Nevertheless, it is obvious that the scholars acted
out of concern and open mindedness. But I also find it interesting
how, for the first time since the Hijab has become central to our
identity in the last few decades, the scholars suddenly realized
the relativity and conditional nature of the verses dealing with
covering, and the principles of recognition and safety implied in
them. --In the case of early Islam, free women were asked to cover
to be distinguished from slave women while slave women were not
allowed to. I do not think the well-meaning Muslim women in Oprah's
audience knew anything about this or even wanted it aired in front
of Oprah.

I have always hesitated to discuss the issue of
Hijab in public, or its controversial historical roots I had come
across in my reading of classical Islamic texts for fear of falling
into the same hole of centralizing this marginal edict of Islam.
I also did not want to associate myself with an issue that I consider
marginal, yet so sensitive to the entire Ummah. In fact, I adopted
a culturally specific code of dress for myself. I cover in Muslim
circles and the Middle East and do not in the West. If I do otherwise,
I will put too much time into having to explain why I am not wearing
it or why I am wearing it, depending on where I am. By adopting
a chameleonic way of dressing, --and not a chameleon character--
I have reduced the amount of time and energy spent discussing the
scarf while creating a different context to discuss things other
than what I am wearing. I also did this because, while I believe
in modesty, I do not define myself through the scarf, nor shy away
from it. It is simply a way of dressing that can be beautiful, empowering
and protective but also, at times, limiting, misleading and impractical.
In addition, I felt, by discussing the juristic and historical facts,
which informed my decision, I would be digging out some trivial
nuance while invoking tremendous opposition from the community.

But after the Oprah Show last Friday I was so disturbed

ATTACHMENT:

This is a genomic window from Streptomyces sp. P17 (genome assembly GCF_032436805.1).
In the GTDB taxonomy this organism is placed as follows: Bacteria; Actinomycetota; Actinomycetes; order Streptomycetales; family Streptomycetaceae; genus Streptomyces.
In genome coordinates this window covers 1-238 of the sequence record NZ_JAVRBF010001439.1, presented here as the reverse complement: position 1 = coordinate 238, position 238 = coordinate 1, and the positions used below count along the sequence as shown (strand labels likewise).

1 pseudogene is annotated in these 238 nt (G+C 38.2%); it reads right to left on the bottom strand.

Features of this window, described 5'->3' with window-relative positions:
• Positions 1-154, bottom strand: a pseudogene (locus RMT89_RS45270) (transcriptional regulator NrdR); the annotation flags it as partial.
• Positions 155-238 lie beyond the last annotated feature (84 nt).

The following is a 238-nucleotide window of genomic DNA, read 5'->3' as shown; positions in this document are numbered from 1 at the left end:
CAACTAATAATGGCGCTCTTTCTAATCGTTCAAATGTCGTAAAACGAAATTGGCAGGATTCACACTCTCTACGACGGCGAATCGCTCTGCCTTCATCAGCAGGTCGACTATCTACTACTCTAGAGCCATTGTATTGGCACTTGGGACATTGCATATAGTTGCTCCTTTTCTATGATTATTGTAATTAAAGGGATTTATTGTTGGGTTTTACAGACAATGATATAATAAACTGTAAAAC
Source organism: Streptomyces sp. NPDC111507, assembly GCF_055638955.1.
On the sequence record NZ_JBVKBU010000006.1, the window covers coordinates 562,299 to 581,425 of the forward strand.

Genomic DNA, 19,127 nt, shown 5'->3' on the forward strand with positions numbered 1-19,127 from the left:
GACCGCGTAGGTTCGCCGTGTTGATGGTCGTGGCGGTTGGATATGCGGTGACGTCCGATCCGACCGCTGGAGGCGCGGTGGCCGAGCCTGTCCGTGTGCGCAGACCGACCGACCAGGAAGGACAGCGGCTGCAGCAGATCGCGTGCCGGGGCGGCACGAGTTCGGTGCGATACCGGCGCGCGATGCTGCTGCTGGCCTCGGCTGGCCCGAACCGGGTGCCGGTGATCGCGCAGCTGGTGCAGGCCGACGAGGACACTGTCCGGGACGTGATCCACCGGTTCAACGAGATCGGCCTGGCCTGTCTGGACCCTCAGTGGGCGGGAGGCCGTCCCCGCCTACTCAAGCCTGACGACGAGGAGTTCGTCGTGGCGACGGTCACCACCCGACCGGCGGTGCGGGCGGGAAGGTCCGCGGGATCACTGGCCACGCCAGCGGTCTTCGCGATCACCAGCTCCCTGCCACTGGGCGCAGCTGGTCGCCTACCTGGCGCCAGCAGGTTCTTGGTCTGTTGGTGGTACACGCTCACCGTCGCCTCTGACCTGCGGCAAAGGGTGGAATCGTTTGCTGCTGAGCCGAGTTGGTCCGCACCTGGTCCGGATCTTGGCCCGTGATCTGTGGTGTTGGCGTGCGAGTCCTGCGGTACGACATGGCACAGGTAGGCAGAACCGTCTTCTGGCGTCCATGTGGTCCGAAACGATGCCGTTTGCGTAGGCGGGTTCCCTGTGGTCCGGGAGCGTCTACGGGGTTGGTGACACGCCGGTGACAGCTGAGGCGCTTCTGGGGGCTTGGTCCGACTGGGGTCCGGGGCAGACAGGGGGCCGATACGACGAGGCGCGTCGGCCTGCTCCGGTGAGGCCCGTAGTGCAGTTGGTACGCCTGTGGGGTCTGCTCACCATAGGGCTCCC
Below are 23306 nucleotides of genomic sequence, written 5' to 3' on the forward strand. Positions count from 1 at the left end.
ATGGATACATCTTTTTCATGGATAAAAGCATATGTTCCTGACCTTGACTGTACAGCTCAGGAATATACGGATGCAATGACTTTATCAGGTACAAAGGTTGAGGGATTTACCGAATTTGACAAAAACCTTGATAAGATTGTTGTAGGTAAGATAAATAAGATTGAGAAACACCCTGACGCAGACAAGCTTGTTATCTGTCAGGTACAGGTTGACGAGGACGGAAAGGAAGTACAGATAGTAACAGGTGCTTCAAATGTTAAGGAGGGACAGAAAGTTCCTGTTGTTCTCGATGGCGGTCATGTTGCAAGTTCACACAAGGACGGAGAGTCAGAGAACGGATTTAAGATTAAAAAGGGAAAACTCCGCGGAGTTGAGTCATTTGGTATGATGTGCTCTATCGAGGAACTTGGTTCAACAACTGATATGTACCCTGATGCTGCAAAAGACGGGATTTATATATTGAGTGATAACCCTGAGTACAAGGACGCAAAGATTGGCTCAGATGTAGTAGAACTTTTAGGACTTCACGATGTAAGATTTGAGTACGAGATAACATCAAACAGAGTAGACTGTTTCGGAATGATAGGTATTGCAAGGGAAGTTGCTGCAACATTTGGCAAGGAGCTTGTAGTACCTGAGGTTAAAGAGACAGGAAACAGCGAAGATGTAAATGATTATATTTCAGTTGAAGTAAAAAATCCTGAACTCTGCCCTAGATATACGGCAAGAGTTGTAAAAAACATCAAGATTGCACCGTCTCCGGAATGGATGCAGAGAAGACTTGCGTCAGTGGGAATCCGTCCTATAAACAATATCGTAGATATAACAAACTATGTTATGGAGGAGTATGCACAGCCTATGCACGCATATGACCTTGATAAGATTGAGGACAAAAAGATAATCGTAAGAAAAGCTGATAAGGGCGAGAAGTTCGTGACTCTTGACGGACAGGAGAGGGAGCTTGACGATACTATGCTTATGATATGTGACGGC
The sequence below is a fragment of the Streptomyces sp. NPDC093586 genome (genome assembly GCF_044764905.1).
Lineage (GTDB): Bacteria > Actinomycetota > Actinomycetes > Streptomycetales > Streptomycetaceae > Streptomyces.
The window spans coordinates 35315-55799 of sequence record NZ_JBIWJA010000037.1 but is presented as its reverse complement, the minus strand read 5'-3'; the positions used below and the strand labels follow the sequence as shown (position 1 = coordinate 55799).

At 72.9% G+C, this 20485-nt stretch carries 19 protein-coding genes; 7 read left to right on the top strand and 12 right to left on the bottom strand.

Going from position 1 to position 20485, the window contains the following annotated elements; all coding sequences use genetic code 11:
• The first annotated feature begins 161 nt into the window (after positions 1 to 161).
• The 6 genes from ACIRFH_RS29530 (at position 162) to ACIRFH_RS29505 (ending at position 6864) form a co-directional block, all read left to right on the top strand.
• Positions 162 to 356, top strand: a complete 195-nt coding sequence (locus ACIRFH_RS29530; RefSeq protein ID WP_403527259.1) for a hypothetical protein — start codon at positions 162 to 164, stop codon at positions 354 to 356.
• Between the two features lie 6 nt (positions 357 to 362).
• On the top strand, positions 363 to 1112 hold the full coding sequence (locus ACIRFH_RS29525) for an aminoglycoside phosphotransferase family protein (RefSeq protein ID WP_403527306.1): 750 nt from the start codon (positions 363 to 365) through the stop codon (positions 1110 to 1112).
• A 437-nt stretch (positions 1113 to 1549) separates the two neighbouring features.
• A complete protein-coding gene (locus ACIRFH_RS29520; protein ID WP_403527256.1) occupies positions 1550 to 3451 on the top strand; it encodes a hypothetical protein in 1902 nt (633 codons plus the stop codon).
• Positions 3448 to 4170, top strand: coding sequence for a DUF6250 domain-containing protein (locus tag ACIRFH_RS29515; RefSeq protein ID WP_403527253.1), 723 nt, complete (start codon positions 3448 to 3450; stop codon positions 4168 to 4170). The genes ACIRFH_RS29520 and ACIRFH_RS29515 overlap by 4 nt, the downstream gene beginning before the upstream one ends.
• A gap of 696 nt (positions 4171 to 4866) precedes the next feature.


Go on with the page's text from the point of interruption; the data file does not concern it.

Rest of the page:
that I realized this issue, at least regarding its centrality in
our contemporary discourse, has to be questioned. Muslim women are
still forming their identities and no one should have the final
word on how we should come to terms with being Muslim in this age.

It was interesting to see the Muslim women in Oprah’s
audience appeal to the ideals of pluralism and civil liberties in
defense of their visibility and difference. However, when Queen
Rania of Jordan appeared via satellite, there was a murmur in the
audience and some of the Muslim women said that the Queen should
be covered. Is it possible that Muslims think it is acceptable to
use civil liberties to practice their truth, but if given the power
to decide, they will coerce others to wear and do what Muslims want?
These kinds of questions are far more pressing. We have to create
internal debates about liberties, democracy and the need for various
efforts of interpretation within the Muslim communities. Such debates
should replace the non-issues of dress codes and small edict matters
in mainstream Muslim communities.

We can no longer afford to have the scarf as the
core of the debate on Islam, nor as the symbol by which the level
of a Muslim woman’s piety or commitment to Islam is measured.
We can no longer afford to have every opportunity and discussion
about Islam turn into a conversation on dressing, nor can we afford
as Muslim women, in our communities, to be judged and awarded degrees
and ranks of religiosity according to the level of the dress code
we abide by. The darker the color the better, the bigger the garment